In addition to streamlining its network, the total complement and work hours of Teamster employees, UPS also made major strides in cutting layers of management by eliminating a significant portion of its district and regional management. Elimination of middle management reflects the fact that UPS's standards based management approach and strong information technology platform allows fewer managers to manage more territory and employees effectively.
The Postal Service, even though it has reduced work hours and employees, has not been able to get ahead of the curve in streamlining either its facility or transportation network. The Postal Service has not been as aggressive as financial conditions warrant in streamlining regional and area management.
Looking forward into 2011, the Postal Service expects that single piece First Class mail will decline by double digits from current levels and bulk First Class mail will decline by 6% further increasing over-capacity in its collection, mail preparation and origination sortation operations and may reduce demand for destination sortation capacity as well.
No one knows how well the consolidation efforts now in the evaluation stage will work to reduce the over-capacity problem. However, the public method projecting savings underestimate the benefits of plant consolidation because 1) they do not use volume forecasts which would identify the impact of declining First Class volumes on capacity needs; and 2) they do not use a net present value analysis that would show the impact over 2 to 5 years that would clearly show the value of early retirement incentives and some capital expenditures to speed the consolidation process and operating cost savings.
In addition, consolidation efforts are limited due to three reasons:
- the lack of capital that forces the Postal Service to use existing facilities that may not be ideally located for the most cost-efficient means of providing high quality service;
- the lack of a employment plan that includes focused early retirement incentives and severance pay that would reduce head count more quickly than now occurs; and
- full time job requirements which are increasingly difficult to justify given both declining originating volumes and the efficiency and service quality requirement that proportion of time that mail spends inside the walls of a processing plant decrease and the the time the mail spends in transit increases.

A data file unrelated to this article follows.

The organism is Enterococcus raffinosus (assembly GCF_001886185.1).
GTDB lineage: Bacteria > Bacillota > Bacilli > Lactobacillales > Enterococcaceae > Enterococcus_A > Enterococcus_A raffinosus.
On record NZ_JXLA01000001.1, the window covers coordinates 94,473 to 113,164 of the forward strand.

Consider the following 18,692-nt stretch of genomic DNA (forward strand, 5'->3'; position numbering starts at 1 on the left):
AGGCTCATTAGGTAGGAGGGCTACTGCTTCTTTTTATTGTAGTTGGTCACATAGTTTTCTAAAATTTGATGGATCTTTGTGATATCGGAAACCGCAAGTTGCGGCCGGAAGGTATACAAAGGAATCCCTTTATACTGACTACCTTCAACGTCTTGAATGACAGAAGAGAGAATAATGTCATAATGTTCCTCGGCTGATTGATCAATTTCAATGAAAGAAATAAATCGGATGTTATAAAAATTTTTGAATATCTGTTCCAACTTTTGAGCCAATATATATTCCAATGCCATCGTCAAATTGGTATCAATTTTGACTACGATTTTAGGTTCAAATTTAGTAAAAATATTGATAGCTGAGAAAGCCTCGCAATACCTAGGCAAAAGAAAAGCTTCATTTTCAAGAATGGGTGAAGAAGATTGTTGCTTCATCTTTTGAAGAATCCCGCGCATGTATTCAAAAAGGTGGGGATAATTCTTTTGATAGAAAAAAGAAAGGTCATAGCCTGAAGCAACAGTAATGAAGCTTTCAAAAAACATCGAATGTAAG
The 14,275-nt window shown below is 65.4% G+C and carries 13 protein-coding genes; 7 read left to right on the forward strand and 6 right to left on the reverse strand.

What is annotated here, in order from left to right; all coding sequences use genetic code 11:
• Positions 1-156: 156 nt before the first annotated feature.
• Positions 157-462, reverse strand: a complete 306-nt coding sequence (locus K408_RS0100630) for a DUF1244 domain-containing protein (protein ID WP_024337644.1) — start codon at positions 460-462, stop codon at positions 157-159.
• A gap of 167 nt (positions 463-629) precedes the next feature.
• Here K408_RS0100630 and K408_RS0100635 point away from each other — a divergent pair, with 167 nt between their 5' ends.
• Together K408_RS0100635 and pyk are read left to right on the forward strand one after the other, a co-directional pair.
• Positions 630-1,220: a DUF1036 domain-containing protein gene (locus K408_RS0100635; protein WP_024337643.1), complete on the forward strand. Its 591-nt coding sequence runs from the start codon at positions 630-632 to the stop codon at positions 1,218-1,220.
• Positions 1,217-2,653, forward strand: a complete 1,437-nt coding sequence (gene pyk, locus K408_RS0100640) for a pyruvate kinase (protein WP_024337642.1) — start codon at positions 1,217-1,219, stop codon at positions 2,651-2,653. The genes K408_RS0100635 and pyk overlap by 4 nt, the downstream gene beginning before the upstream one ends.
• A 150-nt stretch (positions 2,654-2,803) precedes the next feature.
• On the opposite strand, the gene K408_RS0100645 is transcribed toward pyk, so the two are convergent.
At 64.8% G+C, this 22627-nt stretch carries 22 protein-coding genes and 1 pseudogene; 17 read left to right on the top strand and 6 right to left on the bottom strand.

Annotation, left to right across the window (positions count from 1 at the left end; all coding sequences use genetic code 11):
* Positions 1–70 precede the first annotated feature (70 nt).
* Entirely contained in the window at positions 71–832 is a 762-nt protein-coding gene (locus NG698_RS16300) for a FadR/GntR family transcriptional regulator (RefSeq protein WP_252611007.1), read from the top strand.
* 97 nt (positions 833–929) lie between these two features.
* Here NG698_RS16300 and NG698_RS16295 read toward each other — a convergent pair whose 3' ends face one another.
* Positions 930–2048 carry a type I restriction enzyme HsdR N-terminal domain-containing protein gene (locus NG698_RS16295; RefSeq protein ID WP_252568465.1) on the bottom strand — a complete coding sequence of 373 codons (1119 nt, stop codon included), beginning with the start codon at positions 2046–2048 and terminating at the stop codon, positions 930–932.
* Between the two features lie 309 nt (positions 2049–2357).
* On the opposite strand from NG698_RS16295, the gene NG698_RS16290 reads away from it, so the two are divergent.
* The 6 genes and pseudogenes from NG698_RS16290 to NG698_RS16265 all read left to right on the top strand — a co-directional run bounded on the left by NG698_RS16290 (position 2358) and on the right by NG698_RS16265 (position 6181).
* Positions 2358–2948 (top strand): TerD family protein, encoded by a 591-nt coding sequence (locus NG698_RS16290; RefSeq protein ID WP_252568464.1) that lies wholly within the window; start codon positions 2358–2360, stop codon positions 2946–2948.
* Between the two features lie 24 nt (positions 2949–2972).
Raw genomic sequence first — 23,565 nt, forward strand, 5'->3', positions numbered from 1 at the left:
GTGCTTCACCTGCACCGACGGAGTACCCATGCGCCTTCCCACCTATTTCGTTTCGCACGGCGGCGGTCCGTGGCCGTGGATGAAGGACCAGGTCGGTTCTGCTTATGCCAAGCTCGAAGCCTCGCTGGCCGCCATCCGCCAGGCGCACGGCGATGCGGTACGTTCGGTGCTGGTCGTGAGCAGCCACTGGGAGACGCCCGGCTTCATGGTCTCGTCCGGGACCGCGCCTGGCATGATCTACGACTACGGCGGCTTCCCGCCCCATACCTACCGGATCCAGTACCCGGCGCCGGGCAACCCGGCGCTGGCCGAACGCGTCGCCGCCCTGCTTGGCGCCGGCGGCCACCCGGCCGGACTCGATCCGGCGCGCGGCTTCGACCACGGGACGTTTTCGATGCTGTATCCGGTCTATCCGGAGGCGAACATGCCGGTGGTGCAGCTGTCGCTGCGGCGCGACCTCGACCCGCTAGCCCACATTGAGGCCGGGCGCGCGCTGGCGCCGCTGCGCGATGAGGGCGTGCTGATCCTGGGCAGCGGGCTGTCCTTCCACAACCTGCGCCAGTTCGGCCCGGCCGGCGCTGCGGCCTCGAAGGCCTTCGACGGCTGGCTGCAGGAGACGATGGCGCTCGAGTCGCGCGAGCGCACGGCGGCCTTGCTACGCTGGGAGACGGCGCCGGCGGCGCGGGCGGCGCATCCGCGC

- the network that could optimally handle mail volume in 2020 while improving on or maintaining current service levels and how the constraints listed above prevent the Postal Service from having such a network;
- the additional costs that are imposed by the constraints identified above;
- the cost impact of not having such a network and the impact of those costs on postal prices and to a lesser extent on employee compensation;
- the risks of not having such a network creates for the Postal Service's ability to pay its obligations to the treasury and be self-sufficient; and
- the impact of not having an efficient operating network on economic growth.
Retirement Liabilities: I do recognize that the Postal Service has expenses for retiree benefit liabilities that no private sector company does in addition to having had its obligation for pension liabilities overstated. However, even if these expenses were liabilities were removed from the balance sheet, the Postal Service would still face the challenge of dealing with flat or declining volumes total mail and declining First Class mail volumes which has created the need to adjust the sortation and transportation networks. In order to be financially self-sufficient, the Postal Service has to move from behind the curve to ahead of the curve in its efforts to ensure that operating capacity fits the demand for mail.
Cuts in Management: As one reader noted, the Postal Service has made some cuts in district and area management. However, UPS has made an even larger proportional cut in middle management than the Postal Service. UPS made these cuts in order to deal with profitability challenges that exist due to competition from FedEx and slow growth in demand. The Postal Service's profitability challenges are even greater which would suggest that further consolidation of area and district management may be warranted on top of its efforts to streamline its production operations.